With regard to emotional intelligence, Daniel Goleman was not the first to articulate the concept. However, in the double role of psychologist and journalist, Goleman made the elements of emotional intelligence accessible to broad segments of society. His best-selling books — beginning with “Emotional Intelligence”(1995) — have already changed how some businesses interact with clients and some managers recruit employees. His impact has been even more profound on education.
Thanks to Goleman, educators now recognize that emotional intelligence is every bit as important to learning as intellectual prowess or IQ. As a result, tens of thousands of schools throughout the world currently incorporate “social and emotional learning” in their curricula. In some schools, courses geared toward developing emotional intelligence are mandatory.
For decades, researchers have studied the reasons why a high IQ does not necessarily guarantee success in the classroom or the boardroom. By the 1980s, psychologists and biologists, among others, were focusing on the important role other skill sets — needed to process emotional information — played in promoting worldly success, leadership, personal fulfillment and happy relationships.
In 1990, psychologists John Mayer (now at the University of New Hampshire) and Peter Salovey of Yale theorized that a unitary intelligence underlay those other skill sets. They coined the term, emotional intelligence, which they broke down into four “branches”:
As a science reporter for the New York Times, Goleman was exposed to Mayer’s and Salovey’s work and took the concept of emotional intelligence a step further. In his eponymous book from 1995, he argued that existing definitions of intelligence needed to be reworked. IQ was still important, but intellect alone was no guarantee of adeptness in identifying one’s own emotions or the emotional expressions of others. It took a special kind of intelligence, Goleman said, to process emotional information and utilize it effectively — whether to facilitate good personal decisions, to resolve conflicts or to motivate oneself and others.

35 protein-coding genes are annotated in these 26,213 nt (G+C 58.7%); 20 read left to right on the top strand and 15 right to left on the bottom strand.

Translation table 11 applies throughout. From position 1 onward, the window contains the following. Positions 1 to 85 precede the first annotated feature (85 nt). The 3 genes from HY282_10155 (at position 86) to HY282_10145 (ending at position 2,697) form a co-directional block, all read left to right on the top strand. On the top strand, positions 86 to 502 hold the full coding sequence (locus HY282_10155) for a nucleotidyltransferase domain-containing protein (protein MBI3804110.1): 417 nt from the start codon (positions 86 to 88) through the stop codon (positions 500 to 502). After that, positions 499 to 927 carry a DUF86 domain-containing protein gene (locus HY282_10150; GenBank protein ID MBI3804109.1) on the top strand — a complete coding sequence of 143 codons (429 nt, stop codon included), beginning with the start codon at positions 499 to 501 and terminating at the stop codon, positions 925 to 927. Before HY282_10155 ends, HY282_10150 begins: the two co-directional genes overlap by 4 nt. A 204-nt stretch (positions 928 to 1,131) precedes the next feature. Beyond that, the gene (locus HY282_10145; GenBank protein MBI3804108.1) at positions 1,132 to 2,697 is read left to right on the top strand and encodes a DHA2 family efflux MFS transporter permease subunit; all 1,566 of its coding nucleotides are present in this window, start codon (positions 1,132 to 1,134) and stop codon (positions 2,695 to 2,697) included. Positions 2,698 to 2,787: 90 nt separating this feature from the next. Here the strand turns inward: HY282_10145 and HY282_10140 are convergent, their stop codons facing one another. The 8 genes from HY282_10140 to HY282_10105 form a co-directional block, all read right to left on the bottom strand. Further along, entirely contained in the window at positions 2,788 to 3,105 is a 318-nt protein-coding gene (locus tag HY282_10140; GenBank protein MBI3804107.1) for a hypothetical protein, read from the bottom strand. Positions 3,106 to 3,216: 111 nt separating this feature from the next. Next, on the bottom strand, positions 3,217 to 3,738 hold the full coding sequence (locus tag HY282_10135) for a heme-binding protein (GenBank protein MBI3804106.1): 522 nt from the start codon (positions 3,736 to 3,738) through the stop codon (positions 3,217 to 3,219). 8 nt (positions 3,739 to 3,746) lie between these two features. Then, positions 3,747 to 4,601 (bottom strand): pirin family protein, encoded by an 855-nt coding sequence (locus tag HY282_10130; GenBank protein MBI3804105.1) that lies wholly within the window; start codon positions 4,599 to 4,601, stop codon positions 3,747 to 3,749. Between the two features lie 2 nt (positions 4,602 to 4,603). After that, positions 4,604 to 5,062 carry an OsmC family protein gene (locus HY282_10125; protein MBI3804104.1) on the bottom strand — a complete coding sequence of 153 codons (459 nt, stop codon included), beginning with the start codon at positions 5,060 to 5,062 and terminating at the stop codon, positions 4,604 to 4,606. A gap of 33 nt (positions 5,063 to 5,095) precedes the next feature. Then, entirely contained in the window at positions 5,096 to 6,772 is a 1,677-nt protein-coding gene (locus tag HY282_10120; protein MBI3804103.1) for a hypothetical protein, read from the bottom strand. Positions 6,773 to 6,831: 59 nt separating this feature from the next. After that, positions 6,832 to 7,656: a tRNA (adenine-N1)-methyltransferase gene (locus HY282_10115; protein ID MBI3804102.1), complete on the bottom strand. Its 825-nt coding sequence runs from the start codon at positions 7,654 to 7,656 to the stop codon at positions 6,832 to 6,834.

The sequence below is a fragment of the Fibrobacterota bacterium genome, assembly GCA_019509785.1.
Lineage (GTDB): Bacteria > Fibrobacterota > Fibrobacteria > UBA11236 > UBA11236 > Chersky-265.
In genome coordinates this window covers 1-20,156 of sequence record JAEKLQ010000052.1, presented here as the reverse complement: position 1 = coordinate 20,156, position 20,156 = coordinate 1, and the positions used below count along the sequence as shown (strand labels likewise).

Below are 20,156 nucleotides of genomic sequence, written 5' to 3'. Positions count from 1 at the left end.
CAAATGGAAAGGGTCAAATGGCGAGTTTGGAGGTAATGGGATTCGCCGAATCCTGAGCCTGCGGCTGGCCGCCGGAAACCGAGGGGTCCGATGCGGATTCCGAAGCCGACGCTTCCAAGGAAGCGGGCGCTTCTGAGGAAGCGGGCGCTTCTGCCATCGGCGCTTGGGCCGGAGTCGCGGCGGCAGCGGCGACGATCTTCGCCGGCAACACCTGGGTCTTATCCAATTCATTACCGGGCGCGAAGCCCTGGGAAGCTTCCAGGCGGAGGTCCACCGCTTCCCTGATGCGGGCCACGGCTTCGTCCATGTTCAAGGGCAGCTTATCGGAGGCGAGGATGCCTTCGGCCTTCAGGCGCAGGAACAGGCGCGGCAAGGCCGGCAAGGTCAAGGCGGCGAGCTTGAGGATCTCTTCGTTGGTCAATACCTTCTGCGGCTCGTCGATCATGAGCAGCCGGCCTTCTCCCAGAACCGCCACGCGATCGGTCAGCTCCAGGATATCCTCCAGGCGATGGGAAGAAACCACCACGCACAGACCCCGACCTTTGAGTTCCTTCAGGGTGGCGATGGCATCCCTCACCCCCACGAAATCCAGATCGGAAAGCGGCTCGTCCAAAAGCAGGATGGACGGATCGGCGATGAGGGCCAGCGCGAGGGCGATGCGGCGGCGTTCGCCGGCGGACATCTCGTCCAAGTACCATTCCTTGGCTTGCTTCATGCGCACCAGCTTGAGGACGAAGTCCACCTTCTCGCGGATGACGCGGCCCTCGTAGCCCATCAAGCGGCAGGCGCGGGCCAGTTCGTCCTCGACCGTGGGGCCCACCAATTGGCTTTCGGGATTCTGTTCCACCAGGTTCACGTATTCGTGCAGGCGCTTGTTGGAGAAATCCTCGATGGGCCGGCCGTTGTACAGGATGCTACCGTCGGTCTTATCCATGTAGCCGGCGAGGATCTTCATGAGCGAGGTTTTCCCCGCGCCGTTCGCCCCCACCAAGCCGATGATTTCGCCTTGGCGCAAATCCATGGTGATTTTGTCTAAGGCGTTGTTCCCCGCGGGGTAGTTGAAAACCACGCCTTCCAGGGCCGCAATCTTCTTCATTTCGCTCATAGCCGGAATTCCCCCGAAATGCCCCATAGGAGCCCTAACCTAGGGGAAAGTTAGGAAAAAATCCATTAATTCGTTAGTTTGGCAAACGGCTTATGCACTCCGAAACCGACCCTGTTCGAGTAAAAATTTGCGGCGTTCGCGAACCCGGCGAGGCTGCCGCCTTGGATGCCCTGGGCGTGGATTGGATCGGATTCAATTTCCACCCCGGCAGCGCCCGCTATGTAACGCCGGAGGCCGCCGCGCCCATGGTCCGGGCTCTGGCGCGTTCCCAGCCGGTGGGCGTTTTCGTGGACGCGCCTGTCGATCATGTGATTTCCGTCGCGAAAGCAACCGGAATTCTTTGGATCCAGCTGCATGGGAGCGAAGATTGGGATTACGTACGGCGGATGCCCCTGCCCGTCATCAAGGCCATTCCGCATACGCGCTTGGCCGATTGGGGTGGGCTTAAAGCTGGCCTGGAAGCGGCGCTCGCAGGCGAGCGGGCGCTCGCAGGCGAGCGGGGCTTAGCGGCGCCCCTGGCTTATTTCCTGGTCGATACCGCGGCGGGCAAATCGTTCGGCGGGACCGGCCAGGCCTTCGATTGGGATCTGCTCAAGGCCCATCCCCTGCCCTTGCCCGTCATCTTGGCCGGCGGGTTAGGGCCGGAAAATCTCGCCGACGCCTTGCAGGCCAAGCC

Goleman broadened Mayer’s and Salovey’s four-branch system to incorporate five essential elements of emotional intelligence — or EQ, the shorthand he sometimes uses:
There are very practical reasons to promote social and emotional learning in schools, from kindergarten through college. According to Goleman, bullying, disciplinary problems, violence and drug abuse are reduced in schools with a high EQ. With a solid basis in emotional intelligence, academic performance — as well as behavior — improves. There is an obvious connection to Goleman’s third, motivational component: learning stimulates curiosity and promotes feelings of satisfaction, even joy, when students immerse themselves in the process of assimilating new information.
The EQ of children starts developing long before they ever enter a classroom. But EQ levels will vary widely, depending on each child’s home environment. Thus teachers must be able to recognize those children whose emotional literacy needs a boost. Teachers should be ready to talk about feelings in the classroom. The message is that no emotion is “wrong,” but certain ways of expressing those emotions or acting on them are indeed inappropriate.
In 2002, UNESCO launched an international campaign to promote emotional learning in the classroom. The U.N. body sent a statement of 10 basic EQ principles to education ministries throughout the world. Those principles drew heavily from Goleman’s exposition of emotional intelligence.
PositivePsychology.com has created a guide to help people assess their own levels of emotional intelligence. Discover exercises ranging from classifying facial expressions, emotional articulation tools, and communication tasks among other activities. These are suitable for students and adults alike.